We criticized the Chief of the UK General Staff, General, Sir Richard Dannatt, for speaking publicly against government policy in Iraq in this column on 30 April 2007. We said this was against constitutional convention, and any such views should be put to the ministry, and not the press. We drew parallels with the case of General MacArthur, who had an open public disagreement as to policy with President Truman. (The General is shown in the accompanying picture in the Australian Parliament. The picture is in the Australian War Museum)
A reader, Philip Sutherland, wrote this comment, which other readers will find interesting:
“I read today's ACM opinion with interest as usual. I agree Sir Richard Dannatt's intervention was extraordinary but I think he acted on advice in exceptional circumstances.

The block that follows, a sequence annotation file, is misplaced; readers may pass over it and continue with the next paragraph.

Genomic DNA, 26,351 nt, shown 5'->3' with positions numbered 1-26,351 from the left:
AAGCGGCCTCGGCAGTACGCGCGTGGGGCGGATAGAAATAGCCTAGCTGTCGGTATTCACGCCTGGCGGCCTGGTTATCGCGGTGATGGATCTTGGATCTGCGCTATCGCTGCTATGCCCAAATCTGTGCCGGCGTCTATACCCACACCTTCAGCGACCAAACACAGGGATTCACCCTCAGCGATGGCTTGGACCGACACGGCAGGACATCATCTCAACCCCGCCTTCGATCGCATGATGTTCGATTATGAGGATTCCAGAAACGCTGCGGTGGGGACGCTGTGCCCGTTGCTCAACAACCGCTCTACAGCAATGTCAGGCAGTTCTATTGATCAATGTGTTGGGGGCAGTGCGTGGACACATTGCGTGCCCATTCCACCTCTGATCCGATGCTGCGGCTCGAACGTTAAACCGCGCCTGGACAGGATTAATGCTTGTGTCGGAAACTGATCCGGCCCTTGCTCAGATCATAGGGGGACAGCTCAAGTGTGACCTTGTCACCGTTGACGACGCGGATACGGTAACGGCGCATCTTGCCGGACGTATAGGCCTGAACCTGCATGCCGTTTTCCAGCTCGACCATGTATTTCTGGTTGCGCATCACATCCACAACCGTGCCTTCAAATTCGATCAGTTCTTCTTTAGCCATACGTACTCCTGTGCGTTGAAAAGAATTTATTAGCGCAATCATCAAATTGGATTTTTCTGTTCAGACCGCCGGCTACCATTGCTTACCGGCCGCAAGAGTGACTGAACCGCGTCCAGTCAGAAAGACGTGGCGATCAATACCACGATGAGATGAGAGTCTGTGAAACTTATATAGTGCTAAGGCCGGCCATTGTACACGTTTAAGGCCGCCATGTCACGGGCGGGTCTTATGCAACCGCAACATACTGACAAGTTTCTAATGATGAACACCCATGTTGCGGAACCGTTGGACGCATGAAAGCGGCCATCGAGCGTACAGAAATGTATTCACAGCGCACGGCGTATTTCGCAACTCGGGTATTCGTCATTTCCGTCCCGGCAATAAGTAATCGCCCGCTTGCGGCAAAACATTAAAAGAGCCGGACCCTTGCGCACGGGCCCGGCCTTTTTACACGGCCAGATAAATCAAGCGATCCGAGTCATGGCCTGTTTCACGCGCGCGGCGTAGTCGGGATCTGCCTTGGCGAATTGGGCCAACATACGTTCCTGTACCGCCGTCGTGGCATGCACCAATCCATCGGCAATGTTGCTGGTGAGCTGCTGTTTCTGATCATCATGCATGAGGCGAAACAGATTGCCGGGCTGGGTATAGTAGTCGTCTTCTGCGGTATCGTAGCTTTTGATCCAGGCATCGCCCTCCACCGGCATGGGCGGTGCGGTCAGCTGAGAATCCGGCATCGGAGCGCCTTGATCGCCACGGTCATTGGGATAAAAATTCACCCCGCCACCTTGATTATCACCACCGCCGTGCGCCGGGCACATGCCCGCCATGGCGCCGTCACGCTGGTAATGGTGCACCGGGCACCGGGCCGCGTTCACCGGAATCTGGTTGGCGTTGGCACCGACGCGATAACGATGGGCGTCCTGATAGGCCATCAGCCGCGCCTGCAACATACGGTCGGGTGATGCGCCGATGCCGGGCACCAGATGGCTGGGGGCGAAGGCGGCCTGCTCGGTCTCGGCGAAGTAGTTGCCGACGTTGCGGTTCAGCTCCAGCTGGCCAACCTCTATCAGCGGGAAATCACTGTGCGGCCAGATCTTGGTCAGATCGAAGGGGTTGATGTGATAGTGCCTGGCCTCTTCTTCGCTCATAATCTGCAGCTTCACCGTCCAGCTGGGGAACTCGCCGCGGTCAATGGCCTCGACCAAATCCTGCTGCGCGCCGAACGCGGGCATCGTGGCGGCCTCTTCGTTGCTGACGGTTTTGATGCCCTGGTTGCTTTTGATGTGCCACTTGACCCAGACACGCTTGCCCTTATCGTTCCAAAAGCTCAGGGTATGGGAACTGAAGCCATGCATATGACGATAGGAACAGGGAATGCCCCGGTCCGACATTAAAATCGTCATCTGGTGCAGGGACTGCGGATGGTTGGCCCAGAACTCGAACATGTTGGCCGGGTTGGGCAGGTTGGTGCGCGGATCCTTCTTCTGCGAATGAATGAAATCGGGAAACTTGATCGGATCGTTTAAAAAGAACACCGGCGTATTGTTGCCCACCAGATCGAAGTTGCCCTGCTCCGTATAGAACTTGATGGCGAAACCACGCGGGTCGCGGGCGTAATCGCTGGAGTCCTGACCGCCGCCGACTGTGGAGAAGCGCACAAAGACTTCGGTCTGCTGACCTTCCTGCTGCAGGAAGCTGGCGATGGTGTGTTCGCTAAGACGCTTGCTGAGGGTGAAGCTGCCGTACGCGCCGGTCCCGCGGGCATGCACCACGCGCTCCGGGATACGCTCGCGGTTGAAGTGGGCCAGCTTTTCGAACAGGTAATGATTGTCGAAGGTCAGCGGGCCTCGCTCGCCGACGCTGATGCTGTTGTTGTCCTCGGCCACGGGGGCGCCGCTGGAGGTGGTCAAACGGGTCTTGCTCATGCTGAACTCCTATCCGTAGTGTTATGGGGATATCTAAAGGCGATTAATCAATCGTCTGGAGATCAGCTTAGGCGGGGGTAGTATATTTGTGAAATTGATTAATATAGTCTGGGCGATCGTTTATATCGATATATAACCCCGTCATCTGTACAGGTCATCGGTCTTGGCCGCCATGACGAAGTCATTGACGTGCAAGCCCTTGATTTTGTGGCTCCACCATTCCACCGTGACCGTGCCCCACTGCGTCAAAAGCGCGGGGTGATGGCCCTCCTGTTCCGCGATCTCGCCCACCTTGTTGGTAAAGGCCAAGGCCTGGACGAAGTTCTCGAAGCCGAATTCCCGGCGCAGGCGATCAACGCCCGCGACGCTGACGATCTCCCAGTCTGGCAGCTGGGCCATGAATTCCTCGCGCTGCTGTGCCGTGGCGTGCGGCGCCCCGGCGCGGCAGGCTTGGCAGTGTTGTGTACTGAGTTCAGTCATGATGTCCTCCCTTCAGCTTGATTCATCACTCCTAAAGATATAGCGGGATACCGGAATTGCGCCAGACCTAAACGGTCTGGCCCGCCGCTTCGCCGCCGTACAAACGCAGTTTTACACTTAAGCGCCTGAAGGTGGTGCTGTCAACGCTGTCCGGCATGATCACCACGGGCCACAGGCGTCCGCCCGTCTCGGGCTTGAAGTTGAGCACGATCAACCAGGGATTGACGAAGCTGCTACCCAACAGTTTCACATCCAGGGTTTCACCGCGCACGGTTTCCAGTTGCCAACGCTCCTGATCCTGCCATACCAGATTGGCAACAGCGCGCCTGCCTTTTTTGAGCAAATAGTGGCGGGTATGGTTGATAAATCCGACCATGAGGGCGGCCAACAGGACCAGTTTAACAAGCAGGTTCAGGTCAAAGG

As I understand it, he was totally frustrated with the way the Government had failed the armed forces in terms of providing the Army with less than the best available equipment, a lack of expenditure which puts lives at risk even as I type this email. His protest was a way of sticking up for his soldiers.
Conditions for the British squaddy are not good. Pay is low. At the outset of the Iraq adventure (I put it that way because this may have changed), soldiers paid out of their pocket council tax on their beds in a barrack room even while chasing Taliban in Afghanistan. The tax was deducted from their pay.
Sir Richard's attempts to influence things behind the scenes in the usual way failed and the Government did not consult the generals as it should have done. Add to that the Government misled the general public in Britain about the reason for invading Iraq in the first place. These are extraordinary times in that respect.
He was also about to retire and took the opportunity to make a point directly to the British public because its elected representatives in government were not listening.
Yes, "extraordinary" but I think the constitution is strong enough – and sufficiently flexible – to cope.”